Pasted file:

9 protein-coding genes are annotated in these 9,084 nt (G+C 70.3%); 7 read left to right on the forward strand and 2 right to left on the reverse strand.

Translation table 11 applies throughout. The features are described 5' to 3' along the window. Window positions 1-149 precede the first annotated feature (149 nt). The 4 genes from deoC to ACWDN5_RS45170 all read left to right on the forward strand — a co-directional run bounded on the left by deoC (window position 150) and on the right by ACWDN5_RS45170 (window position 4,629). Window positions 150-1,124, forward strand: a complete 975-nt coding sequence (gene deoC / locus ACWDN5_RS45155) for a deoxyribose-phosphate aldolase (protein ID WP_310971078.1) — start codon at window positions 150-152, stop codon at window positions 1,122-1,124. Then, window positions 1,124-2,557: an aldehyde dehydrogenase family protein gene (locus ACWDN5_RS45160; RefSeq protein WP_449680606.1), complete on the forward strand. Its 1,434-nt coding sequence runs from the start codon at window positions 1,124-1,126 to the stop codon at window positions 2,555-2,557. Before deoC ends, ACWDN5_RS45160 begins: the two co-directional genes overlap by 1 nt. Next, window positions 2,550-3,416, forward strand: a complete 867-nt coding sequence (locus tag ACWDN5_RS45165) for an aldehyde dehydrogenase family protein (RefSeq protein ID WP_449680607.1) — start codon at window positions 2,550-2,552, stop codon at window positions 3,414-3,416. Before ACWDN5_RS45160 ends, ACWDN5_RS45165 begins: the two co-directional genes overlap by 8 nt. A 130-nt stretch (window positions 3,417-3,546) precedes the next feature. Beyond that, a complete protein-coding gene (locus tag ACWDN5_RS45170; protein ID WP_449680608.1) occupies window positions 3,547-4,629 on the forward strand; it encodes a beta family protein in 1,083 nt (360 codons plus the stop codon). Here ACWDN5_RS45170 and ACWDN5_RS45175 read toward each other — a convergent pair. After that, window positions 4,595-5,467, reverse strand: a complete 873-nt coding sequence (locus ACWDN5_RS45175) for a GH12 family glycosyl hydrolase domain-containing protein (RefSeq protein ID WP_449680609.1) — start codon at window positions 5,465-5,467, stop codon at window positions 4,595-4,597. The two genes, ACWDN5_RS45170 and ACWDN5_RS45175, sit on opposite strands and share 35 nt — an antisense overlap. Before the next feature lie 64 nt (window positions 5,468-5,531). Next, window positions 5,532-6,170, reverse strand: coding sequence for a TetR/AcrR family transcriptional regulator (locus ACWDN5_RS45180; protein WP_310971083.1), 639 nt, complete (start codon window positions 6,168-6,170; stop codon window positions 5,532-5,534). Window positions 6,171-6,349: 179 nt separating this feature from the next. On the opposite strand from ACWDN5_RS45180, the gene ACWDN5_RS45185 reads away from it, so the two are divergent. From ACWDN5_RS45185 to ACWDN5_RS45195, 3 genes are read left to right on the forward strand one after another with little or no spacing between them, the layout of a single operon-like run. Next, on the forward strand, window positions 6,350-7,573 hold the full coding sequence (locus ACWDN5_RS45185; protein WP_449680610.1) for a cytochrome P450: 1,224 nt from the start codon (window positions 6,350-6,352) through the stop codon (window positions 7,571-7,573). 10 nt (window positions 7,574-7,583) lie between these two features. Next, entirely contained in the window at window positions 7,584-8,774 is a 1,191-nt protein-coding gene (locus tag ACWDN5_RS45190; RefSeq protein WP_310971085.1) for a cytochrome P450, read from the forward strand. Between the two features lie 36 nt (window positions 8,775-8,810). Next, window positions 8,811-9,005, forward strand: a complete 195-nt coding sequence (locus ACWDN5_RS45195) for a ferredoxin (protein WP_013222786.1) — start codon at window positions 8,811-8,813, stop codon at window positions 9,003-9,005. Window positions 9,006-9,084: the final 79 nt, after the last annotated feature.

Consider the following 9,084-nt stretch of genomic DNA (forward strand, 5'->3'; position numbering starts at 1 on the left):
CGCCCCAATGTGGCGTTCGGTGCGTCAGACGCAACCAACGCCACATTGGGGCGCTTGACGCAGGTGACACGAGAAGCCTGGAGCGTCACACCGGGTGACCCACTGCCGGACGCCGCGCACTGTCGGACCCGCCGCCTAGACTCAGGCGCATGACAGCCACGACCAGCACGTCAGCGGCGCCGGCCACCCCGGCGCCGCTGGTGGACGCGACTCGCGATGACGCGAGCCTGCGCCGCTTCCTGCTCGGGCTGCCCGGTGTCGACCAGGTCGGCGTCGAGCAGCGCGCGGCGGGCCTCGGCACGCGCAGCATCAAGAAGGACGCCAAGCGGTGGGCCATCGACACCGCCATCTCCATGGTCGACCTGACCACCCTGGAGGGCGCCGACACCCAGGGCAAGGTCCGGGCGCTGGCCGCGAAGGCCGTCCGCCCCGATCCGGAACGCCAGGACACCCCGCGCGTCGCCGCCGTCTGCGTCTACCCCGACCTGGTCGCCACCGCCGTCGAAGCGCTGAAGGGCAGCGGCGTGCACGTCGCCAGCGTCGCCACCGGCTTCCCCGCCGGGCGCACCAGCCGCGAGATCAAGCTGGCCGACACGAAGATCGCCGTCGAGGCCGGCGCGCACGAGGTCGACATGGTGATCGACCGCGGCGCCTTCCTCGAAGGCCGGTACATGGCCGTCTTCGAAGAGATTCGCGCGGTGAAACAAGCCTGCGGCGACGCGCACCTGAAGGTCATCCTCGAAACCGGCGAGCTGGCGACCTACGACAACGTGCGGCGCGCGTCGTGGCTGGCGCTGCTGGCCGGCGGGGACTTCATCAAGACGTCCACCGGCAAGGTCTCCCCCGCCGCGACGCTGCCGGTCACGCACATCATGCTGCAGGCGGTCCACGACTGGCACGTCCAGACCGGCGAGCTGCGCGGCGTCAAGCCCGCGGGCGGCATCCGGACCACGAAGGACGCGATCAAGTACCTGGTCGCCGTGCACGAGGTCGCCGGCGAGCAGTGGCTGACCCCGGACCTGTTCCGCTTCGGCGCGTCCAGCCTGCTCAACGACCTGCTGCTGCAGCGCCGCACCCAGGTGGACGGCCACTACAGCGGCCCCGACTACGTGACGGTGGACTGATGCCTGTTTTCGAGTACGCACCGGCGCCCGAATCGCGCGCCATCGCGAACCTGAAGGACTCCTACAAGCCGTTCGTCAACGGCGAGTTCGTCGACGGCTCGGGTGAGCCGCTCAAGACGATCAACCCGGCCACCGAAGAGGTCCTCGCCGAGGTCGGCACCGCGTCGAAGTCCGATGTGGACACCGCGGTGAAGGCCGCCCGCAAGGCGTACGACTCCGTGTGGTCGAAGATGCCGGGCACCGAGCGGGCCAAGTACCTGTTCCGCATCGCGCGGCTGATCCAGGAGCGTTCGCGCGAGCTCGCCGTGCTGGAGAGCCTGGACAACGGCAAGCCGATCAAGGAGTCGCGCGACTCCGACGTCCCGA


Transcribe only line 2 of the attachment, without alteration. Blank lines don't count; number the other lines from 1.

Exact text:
Translation table 11 applies throughout. The features are described 5' to 3' along the window. Window positions 1-149 precede the first annotated feature (149 nt). The 4 genes from deoC to ACWDN5_RS45170 all read left to right on the forward strand — a co-directional run bounded on the left by deoC (window position 150) and on the right by ACWDN5_RS45170 (window position 4,629). Window positions 150-1,124, forward strand: a complete 975-nt coding sequence (gene deoC / locus ACWDN5_RS45155) for a deoxyribose-phosphate aldolase (protein ID WP_310971078.1) — start codon at window positions 150-152, stop codon at window positions 1,122-1,124. Then, window positions 1,124-2,557: an aldehyde dehydrogenase family protein gene (locus ACWDN5_RS45160; RefSeq protein WP_449680606.1), complete on the forward strand. Its 1,434-nt coding sequence runs from the start codon at window positions 1,124-1,126 to the stop codon at window positions 2,555-2,557. Before deoC ends, ACWDN5_RS45160 begins: the two co-directional genes overlap by 1 nt. Next, window positions 2,550-3,416, forward strand: a complete 867-nt coding sequence (locus tag ACWDN5_RS45165) for an aldehyde dehydrogenase family protein (RefSeq protein ID WP_449680607.1) — start codon at window positions 2,550-2,552, stop codon at window positions 3,414-3,416. Before ACWDN5_RS45160 ends, ACWDN5_RS45165 begins: the two co-directional genes overlap by 8 nt. A 130-nt stretch (window positions 3,417-3,546) precedes the next feature. Beyond that, a complete protein-coding gene (locus tag ACWDN5_RS45170; protein ID WP_449680608.1) occupies window positions 3,547-4,629 on the forward strand; it encodes a beta family protein in 1,083 nt (360 codons plus the stop codon). Here ACWDN5_RS45170 and ACWDN5_RS45175 read toward each other — a convergent pair. After that, window positions 4,595-5,467, reverse strand: a complete 873-nt coding sequence (locus ACWDN5_RS45175) for a GH12 family glycosyl hydrolase domain-containing protein (RefSeq protein ID WP_449680609.1) — start codon at window positions 5,465-5,467, stop codon at window positions 4,595-4,597. The two genes, ACWDN5_RS45170 and ACWDN5_RS45175, sit on opposite strands and share 35 nt — an antisense overlap. Before the next feature lie 64 nt (window positions 5,468-5,531). Next, window positions 5,532-6,170, reverse strand: coding sequence for a TetR/AcrR family transcriptional regulator (locus ACWDN5_RS45180; protein WP_310971083.1), 639 nt, complete (start codon window positions 6,168-6,170; stop codon window positions 5,532-5,534). Window positions 6,171-6,349: 179 nt separating this feature from the next. On the opposite strand from ACWDN5_RS45180, the gene ACWDN5_RS45185 reads away from it, so the two are divergent. From ACWDN5_RS45185 to ACWDN5_RS45195, 3 genes are read left to right on the forward strand one after another with little or no spacing between them, the layout of a single operon-like run. Next, on the forward strand, window positions 6,350-7,573 hold the full coding sequence (locus ACWDN5_RS45185; protein WP_449680610.1) for a cytochrome P450: 1,224 nt from the start codon (window positions 6,350-6,352) through the stop codon (window positions 7,571-7,573). 10 nt (window positions 7,574-7,583) lie between these two features. Next, entirely contained in the window at window positions 7,584-8,774 is a 1,191-nt protein-coding gene (locus tag ACWDN5_RS45190; RefSeq protein WP_310971085.1) for a cytochrome P450, read from the forward strand. Between the two features lie 36 nt (window positions 8,775-8,810). Next, window positions 8,811-9,005, forward strand: a complete 195-nt coding sequence (locus ACWDN5_RS45195) for a ferredoxin (protein WP_013222786.1) — start codon at window positions 8,811-8,813, stop codon at window positions 9,003-9,005. Window positions 9,006-9,084: the final 79 nt, after the last annotated feature.